Be aware of how the COVID-19 pandemic could compromise your medical privacy and find out how to keep your medical identity safe.
Medical identity theft happens, and it’s on the rise. The Medical and Healthcare sector exposed a total of 39 million sensitive records in 2019, more than triple the number in 2018 according to the Identity Theft Resource Center.
But now we’re living in a global pandemic. Coronavirus presents many unknowns and prompts fears, opening the door for criminals to take advantage.
Calvin A. Shivers, the assistant director of the FBI’s Criminal Investigative Division, commented in a press release, “Criminals are actively manipulating the COVID-19 pandemic to their advantage.” The answer, he says, is to remain vigilant to avoid becoming a victim.
The Black Market
So who wants your medical info? It could be thieves who don’t have insurance of their own. Stolen medical info can also be used to get prescriptions in your name. Or your info can be used fraudulently to get payments for medical treatments never issued.
The impact to victims is they wind up footing the bill. Or, their insurance max is reached, restricting them from getting the medical services they need. Even worse, victims could become criminally charged for the crimes of perpetrators.
How does a person’s medical identity get stolen? How is this kind of theft furthered in the wake of a pandemic?
Beware of Increase in Price Fraud Scams
With the arrival of COVID-19, criminals have even more opportunity to commit medical ID theft and price fraud scams. Here are just some of the techniques that have been reported so far.
Medicare scams. Medicare beneficiaries are offered free coronavirus test kits via text, telemarketing calls, social media or door-to-door. Victims go to claim their test, and are illegitimately prompted to provide their Medicare and personal info.
Cyber attacks. Emails are sent with malicious links or attachments according to the Cybersecurity & Infrastructure Security Agency (CISA). Phishing emails arrive offering fake cures, testing kits, or vaccines according to a public service announcement from the FBI. The FBI warns that some of these emails could claim to be from the Centers for Disease Control and Prevention (CDC) or another reputable source offering new info on COVID-19. The link may point you to a fake website that prompts you to enter personal info. Or the FBI says these links could deliver malware to your computer.
Fake coronavirus testing or vaccine. In this scam, fake testing or a vaccine is offered for free, and the victim “just” has to pay shipping. In the end, not only is the testing or vaccine fake, they’re also your getting credit card info and possibly medical info.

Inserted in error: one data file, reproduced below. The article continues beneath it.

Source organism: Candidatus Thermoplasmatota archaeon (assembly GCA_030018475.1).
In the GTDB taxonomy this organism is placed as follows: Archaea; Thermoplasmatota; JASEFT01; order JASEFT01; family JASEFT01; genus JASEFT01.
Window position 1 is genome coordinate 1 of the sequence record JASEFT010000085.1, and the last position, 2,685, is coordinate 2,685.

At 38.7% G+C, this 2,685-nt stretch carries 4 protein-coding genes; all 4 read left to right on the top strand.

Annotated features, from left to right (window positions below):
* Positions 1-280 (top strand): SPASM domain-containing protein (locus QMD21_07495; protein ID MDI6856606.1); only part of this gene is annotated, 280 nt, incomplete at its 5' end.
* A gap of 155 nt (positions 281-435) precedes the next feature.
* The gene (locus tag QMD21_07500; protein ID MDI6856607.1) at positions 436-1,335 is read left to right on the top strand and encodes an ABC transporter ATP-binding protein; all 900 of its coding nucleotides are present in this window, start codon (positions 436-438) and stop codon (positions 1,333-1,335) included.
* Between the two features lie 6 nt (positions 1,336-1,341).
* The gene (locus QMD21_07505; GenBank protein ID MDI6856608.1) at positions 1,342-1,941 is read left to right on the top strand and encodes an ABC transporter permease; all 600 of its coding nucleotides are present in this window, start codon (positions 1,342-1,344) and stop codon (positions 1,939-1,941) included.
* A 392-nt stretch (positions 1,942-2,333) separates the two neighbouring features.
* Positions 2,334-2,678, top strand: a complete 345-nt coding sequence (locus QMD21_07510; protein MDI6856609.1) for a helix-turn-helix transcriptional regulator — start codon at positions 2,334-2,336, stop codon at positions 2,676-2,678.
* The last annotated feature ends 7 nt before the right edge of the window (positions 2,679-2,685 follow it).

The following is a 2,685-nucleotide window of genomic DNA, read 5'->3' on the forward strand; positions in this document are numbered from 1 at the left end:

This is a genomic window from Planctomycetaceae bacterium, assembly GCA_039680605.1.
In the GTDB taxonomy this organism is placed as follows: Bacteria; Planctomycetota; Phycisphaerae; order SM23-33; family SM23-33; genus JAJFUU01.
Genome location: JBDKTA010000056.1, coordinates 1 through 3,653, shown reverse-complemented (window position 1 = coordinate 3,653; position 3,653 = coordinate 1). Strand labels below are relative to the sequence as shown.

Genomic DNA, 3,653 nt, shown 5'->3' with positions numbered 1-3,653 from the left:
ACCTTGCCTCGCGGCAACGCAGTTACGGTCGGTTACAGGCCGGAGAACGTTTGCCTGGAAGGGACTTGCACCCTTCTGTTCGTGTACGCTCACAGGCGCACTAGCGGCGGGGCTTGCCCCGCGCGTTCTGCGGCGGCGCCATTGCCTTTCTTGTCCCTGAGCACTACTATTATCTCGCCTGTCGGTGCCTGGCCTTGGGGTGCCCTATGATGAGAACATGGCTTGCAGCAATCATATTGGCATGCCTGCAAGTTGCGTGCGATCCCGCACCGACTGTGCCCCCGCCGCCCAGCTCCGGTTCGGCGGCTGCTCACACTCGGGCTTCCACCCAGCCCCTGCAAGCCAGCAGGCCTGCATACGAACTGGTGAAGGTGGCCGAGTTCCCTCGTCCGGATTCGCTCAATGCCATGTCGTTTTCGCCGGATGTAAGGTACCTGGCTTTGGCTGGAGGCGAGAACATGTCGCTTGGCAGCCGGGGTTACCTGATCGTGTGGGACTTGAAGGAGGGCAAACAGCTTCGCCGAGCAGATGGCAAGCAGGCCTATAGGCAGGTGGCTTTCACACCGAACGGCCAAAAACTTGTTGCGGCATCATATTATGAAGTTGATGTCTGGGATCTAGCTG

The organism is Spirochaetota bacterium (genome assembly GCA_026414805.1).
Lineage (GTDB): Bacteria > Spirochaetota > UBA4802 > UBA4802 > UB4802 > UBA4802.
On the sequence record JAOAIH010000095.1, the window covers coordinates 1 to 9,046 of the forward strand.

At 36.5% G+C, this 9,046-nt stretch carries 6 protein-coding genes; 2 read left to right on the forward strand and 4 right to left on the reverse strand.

False testing site. The New York Times reported on a fake testing site where victims’ mouths were swabbed at a tent in a parking lot. The victims paid $240 and were asked for personal info including their social security number and credit card number for payment. Now the perps have their credit card numbers and all the facts needed for identity theft.
Fraudulent telemarketers: In an effort to steal info, telemarketers call offering free cleaning supplies or test kit. The catch? Victims are asked to provide insurance information to take advantage of the free products.
How to Defend Against Scams
Right now, people are worried. An appealing solicitation arrives offering to take away the fear either by cure or prevention. Fear drives people to do things they wouldn’t under normal circumstances. The Department of Homeland Security and other government agencies urge people to take precautions against scams. Here’s how.
- Check your source. Only use trusted sources such as government agencies for the latest fact-based information related to COVID-19. Does someone promise a cure or vaccine that no one else has? There’s no approved vaccine yet. When there is, your doctor and national news sources will be talking about it.
- Received an unsolicited email? Don’t click on links, reveal sensitive info, or open attachments. The CISA warns individuals to beware of emails with a COVID-19 subject line. Instead of clicking through to a website, go to the address directly yourself. And beware of websites that use incorrect spellings or domains.
- If you receive treatment for COVID-19, check your medical bills and EOB’s. Make sure they’re accurate, says the FBI. Be sure you actually received services filed to your insurance company. If you see an error, immediately contact your insurance carrier and the medical provider.
- Medicare beneficiaries, Here’s how to protect yourself per FEMA: Be very cautious if you’re asked to give your Medicare number or other personal information unsolicited. Be wary of unexpected visitors or strangers offering tests or supplies related to COVID-19.
- Need COVID-19 testing? Go through your own trusted primary care physician for guidance. Watch out for unsolicited offers for testing – via phone, in-person, email, says the Department of Justice.
Stay diligent, take a step back, and review anything that doesn’t sound right. If you suspect COVID-19 fraud, call the National Center for Disaster Fraud Hotline (866) 720-5721 or go to Justice.gov/DisasterComplaintForm.
And finally, some good news. HealthLock provides medical identity theft and price fraud protection. Having a trusted source watching your back is a great way to safeguard your medical identity. The best part? HealthLock Basic is free. Sign Up today to see how HealthLock can protect you and your family against COVID scams.